Nepal Today

Friday, January 23, 2009

Controversial UNMIN mandate ends Friday night

By Bhola B Rana

Kathmandu, 23 Jan: The controversial mandate of UNMIN ends midnight Friday [18.15 GMT] with the UN security council yet to decide on extending it for the third time for another six months.
Nepal’s Maoist-led government has already asked the UN to extend it for that period and Secretary-General Ban Ki-moon has made a similar suggestion the council while downgrading and downsizing the mission.
The council is expected to support Ban’s request within hours though.
Ian Martin, Special Representative of the Ban, is leaving in disgrace amid charges by main opposition Nepali Congress leaders he is a Maoist and was impartial in executing the peace process that has brought Maoists to power through elections.
Martin is being replaced by only a representative.
UNMIN oversaw the election but has yet to finalize the disarming, demobilizing of nearly 19,000 Maoist combatants in 29 cantonments and satellite camps for nearly three years.
Former US Ambassador to Nepal James F. Moriarty said only ‘crummy’ weapons were in the camps while armed Maoists were moving around freely in the country.
Nearly one dozen socket bombs were recovered from a homes seized by Maoists from a judge in mid-West confirming all Maoist weapons aren’t inside the UNMIN-administered camps.
All major parties in and out of government are opposing full integration of Maoist combatants in Nepal Army which are has opposed UMNIN’s opposition to its regular annual programme to fill in 2,8000 vacancies.
Martin came to Nepal to establish the office of the UN High Commission for Human Rights and was later promoted as a special representative.
To bring UN in Nepal, western countries disgraced Nepal’s own National Human Rights Commission which they first pushed.
He entered UN laterally and was a human rights activist as chief of London-based Amnesty International without any experience in administration.
He was appointed to Nepal after a failed UN mission in tiny East Timor.
Martin took on the challenge to tackle Nepal’s huge political problems without any other experience.
Nepal’s peace process now is in deep crisis with direct conflict between major parties and elected Maoists threatening to impose a Stalinist state in Nepal land-locked between Asian giants India and China.
The so-called international community—an euphemism for the western community and the UN-- and India helped bring Maoists to power through election and international maneuvering.
Nepali people are now facing economic hardships and uncertainty as doubts are being expressed whether a constitution to govern Nepal will be drafted in the next 15 months.
Maoists said they will push their communist agenda while drafting the constitution amid opposition of Nepali Congress—the second largest political party.
Maoists are in government and communists have a majority in parliament which will draft the constitution without direct participation on people through a referendum.
Nepal is in deep crisis amid fears
and threats of a Maoist takeover of the strategic nation.
Nepal is a classic example to the world of how not to conduct and push the peace process to resolve an internal civil war by negotiating a vague peace accord with international support and intervention.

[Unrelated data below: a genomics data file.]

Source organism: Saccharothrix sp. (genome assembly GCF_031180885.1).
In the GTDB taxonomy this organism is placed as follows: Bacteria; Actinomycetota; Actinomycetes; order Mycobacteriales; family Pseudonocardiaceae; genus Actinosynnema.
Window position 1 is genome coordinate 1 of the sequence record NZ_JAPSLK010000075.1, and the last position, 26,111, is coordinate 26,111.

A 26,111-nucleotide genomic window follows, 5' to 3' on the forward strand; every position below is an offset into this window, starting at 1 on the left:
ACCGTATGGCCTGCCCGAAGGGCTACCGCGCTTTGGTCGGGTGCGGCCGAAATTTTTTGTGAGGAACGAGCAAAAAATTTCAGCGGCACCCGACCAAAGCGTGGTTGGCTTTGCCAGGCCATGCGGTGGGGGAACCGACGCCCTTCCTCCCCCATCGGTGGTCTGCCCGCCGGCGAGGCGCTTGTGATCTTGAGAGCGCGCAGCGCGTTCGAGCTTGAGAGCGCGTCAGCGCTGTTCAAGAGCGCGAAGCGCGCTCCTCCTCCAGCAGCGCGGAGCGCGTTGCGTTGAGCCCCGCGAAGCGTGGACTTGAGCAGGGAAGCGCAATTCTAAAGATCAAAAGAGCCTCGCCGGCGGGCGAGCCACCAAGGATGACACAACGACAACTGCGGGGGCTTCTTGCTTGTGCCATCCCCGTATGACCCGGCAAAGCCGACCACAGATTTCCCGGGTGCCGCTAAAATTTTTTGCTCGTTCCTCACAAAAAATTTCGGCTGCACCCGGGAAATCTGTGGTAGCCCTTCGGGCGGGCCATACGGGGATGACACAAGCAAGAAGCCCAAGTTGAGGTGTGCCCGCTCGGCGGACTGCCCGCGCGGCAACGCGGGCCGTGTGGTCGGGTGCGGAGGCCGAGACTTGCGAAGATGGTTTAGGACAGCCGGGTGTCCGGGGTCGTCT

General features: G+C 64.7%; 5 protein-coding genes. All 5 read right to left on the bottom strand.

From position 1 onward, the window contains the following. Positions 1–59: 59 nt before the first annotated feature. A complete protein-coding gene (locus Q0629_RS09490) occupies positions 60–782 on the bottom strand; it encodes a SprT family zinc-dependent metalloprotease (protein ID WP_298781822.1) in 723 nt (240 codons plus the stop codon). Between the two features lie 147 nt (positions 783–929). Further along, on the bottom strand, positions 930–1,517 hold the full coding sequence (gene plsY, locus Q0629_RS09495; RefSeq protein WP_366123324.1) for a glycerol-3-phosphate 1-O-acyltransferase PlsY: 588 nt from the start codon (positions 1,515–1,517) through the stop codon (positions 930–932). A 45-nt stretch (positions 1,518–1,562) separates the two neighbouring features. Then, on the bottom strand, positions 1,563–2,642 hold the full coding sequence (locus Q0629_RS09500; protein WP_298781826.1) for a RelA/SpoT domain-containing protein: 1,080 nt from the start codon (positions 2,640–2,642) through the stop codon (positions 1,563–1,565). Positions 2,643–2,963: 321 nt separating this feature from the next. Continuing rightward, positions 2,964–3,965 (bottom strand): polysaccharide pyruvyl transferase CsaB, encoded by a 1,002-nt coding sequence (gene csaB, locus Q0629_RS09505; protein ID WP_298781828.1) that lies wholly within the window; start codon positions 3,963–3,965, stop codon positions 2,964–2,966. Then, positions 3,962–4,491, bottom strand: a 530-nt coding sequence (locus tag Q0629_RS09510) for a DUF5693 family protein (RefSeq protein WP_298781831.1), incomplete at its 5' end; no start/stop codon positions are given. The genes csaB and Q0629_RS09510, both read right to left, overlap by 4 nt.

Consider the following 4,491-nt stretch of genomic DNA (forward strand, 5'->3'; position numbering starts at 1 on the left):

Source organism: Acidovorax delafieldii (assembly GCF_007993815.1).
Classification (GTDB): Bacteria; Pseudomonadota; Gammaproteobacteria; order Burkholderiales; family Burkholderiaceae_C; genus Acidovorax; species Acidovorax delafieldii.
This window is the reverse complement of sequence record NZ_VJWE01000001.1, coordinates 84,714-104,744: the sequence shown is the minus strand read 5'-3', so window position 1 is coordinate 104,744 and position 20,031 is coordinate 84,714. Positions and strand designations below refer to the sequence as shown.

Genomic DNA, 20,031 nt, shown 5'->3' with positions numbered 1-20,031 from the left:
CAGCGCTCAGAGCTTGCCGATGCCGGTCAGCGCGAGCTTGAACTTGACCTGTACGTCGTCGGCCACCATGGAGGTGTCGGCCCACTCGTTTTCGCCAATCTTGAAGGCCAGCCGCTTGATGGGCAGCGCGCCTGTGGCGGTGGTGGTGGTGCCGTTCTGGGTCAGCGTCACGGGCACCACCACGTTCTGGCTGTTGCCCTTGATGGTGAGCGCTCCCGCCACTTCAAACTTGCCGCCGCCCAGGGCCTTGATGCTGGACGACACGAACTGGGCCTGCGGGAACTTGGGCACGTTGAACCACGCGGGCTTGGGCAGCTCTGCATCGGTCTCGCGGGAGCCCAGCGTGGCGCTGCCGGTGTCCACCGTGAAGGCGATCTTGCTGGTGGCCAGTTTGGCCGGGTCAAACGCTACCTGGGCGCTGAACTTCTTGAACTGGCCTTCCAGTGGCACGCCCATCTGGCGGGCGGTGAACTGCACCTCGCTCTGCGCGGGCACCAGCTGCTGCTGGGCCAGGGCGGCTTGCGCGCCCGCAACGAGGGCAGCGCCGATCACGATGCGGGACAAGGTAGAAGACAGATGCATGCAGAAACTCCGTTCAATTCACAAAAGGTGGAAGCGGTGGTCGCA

Just how vague the peace agreement has even been admitted by the UN which said only processes and not issues were addressed.
UN is spending lavishly for the personal comforts lawmakers by providing them vehicles and other facilities like foreign travel to countries in Europe and South Africa on ‘education trips’ to draft a constitution.
These legislators have little or no background in taking on such a huge and challenging task.
Western donors were funding a disreputable effort to broadcast live CA sessions to an office of a NGO funded by them.
The insulting move by stopped CA Chairman Subash Nemwang at the last moment.

Madhav Kumar Nepal hails facilities for Girija

Kathmandu, 23 Jan: Madhav Kumar Nepal Friday hailed government facilities for main opposition leader Nepali Congress leader Girija Prasad Koirala.
The Maoist-led government Thursday decided to give facilities for Koirala’s personal conform.
Nepal said Koirala had made special contribution to the peace process.

Prachanda proposes Girija to become prime minister

By Bhola B Rana

Kathmandu, 23 Jan: In an effort to placate NC President Girija Prasad Koirala, PM Prachanda has asked Girija Prasad Koirala to become president, Nepalpatra reports.
The proposal was made during a meeting Saturday according to Nepali Congress party sources.
The source didn’t disclose Koirala’s reaction.

Unified CPN (Maoist) to discuss Madesh

Kathmandu, 23 Jan: Unified CPN(Maoist) central secretariat meeting Friday decided to start broad discussions on find out and how to ‘scientifically’ address Madesh demands, CP Gajurel said at the end of the meeting.
Madeshi lawmakers and central committee members will be involved in discussions.
The decision as top Maoist Madesh leader Matrika Prasad Yadav said he’ll leave the party to launch a regional party.
The meeting discussed directives of the central committee.
The meeting decided to conduct political camps is districts to make integration between CPN (Maoist) and CPN (Unity Center/Mashal) effective.

EBL records record profit

Kathmandu, 23 Jan: Everest Bank Ltd (EBL) recorded a record Rs 503.6 million net profit in Q2 ending 13 January 2009—a 46 percent growth compared to the same period the pervious year.
Deposits reached Rs 27,770 million.


“To leave government is to discourage change.”

(Jhalanatah Khanal, Naya Patrika, 23 Janauary)


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